Conclusions from a review carried out by the American Heart Association (AHA) have found consuming breakfast, not eating late-night and forward meal-planning may lower the risk of heart disease, blood vessel diseases and stroke.
Individuals, who consume breakfast daily, are less likely to have high cholesterol and blood pressure. Those who don’t eat breakfast are at a higher risk of obesity and diabetes.
While several studies have shown the benefit of eating breakfast every morning, the AHA highlighted the credibility of industry-funded results after Kellogg and General Mills, two of the largest cereal manufacturers, had funded some of this research.
“This could have skewed positive results about the benefit of breakfast,” the AHA said. “Further research is needed to understand how breakfast could help people control their weight.”
Despite these findings, the research team was adamant this was not a license to consume high fat, sugar and salt food on a regular basis.
The review stressed that it was still key that a healthy diet, consisting of fruits, vegetables, whole grains, low-fat dairy products, poultry and fish, was maintained.
The theory that meal timing and frequency can have an effect on cardiovascular health is not a new one, having been tested in a number of studies in the past.
Meal timing and frequency are also associated with risk factors for heart disease and stroke. Despite strong evidence, the scientific community are divided over what the best approach is.
“There’s conflicting evidence about meal frequency,” said Dr Marie-Pierre St-Onge, lead study author and associate professor of nutritional medicine at Columbia University.
“Studies have shown the benefit of intermittent fasting and eating smaller, frequent meals throughout the day.”
“I can see scenarios where intermittent fasting can backfire," countered Dr Penny Kris-Etherton, co-study author and nutrition professor at Penn State University.
“For example, people who fast one day could eat more than twice as much the next day,” she said.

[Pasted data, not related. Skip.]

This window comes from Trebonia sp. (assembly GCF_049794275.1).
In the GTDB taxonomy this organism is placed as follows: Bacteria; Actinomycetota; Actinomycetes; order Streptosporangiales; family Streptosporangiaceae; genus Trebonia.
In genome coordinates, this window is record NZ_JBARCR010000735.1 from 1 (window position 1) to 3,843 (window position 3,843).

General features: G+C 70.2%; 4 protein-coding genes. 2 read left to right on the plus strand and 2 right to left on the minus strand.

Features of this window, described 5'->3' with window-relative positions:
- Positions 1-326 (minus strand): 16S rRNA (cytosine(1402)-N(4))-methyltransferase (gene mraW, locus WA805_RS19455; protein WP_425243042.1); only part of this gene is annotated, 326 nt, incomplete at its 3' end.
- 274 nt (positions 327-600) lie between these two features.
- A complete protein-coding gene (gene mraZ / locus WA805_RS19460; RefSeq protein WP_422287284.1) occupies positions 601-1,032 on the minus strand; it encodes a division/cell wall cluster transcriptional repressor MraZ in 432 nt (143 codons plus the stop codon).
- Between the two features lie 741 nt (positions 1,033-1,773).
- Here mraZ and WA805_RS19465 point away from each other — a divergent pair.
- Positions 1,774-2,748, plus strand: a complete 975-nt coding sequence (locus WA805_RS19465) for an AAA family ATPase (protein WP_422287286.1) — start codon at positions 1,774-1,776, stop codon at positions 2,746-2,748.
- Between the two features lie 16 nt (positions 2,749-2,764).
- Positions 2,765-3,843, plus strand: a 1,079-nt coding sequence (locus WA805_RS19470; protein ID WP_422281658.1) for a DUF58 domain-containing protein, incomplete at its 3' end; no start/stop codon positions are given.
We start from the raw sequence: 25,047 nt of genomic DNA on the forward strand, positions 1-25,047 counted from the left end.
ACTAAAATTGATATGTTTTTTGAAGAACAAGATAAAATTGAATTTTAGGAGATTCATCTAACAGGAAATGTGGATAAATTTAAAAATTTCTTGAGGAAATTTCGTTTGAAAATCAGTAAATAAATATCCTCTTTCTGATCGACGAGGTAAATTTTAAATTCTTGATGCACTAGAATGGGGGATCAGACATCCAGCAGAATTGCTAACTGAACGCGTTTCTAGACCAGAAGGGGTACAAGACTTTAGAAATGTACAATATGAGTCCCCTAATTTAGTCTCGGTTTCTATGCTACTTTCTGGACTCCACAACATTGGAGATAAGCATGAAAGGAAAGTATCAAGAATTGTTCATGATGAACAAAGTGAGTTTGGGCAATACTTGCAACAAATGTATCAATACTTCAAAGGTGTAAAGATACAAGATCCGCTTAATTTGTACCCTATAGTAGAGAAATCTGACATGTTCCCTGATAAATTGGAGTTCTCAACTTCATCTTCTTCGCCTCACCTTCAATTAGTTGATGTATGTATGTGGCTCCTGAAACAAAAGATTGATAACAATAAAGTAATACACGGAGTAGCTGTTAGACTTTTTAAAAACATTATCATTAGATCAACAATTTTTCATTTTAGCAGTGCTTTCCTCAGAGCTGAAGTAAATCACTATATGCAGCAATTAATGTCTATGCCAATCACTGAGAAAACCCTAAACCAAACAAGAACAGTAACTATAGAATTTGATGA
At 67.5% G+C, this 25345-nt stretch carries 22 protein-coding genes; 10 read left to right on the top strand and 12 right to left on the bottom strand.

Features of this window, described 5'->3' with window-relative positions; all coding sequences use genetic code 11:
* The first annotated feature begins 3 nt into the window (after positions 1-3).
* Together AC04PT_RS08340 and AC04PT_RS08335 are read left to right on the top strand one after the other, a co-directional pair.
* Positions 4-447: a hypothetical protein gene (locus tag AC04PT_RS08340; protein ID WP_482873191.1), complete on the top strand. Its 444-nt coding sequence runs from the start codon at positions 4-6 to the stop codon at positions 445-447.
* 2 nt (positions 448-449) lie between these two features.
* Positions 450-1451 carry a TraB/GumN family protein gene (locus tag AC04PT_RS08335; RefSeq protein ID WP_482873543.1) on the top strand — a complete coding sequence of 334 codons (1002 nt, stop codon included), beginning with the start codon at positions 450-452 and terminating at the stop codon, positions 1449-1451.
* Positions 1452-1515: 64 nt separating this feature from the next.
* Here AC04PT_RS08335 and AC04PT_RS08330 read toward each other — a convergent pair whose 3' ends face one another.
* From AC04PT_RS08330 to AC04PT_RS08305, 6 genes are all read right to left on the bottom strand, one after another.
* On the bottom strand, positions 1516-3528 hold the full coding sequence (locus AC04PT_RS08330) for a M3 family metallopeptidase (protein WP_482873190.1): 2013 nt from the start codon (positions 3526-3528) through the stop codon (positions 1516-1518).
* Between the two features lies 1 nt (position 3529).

She also pointed out the implications of fasting regularly for long periods and then adopting a regular eating schedule.
The AHA team began reviewing epidemiological and clinical evidence that looked at eating patterns and how they related to cardiometabolic health markers in adults.
They focused on patterns of food consumption as they were a better reflection of mealtimes and eating frequency rather than dietary profiles such as nutrient intakes.
“We suggest eating mindfully, by paying attention to planning both what you eat and when you eat meals and snacks, to combat emotional eating,” said Dr St-Onge.
“Many people find that emotions can trigger eating episodes when they are not hungry, which often leads to eating too many calories from foods that have low nutritional value.”
Late-night eating not advised
Based on the review’s findings, the researchers also pointed to the losses to health that late-night eating could have on weight and heart health.
According to the Assocation, late night eating affects the body’s internal clock, which responds to circadian rhythms when metabolising food and absorbing nutrients.
“Circadian rhythms also guide sleep and wake cycles,” the statement read. “Emerging evidence shows that the liver and other organs have their own clocks that also affect metabolism, which may also explain why late night snacks and meals are detrimental.”
Published online ahead of print: DOI: 10.1161/CIR.0000000000000476
“Meal Timing and Frequency: Implications for Cardiovascular Disease Prevention.”
Authors: Marie-Pierre St-Onge et al.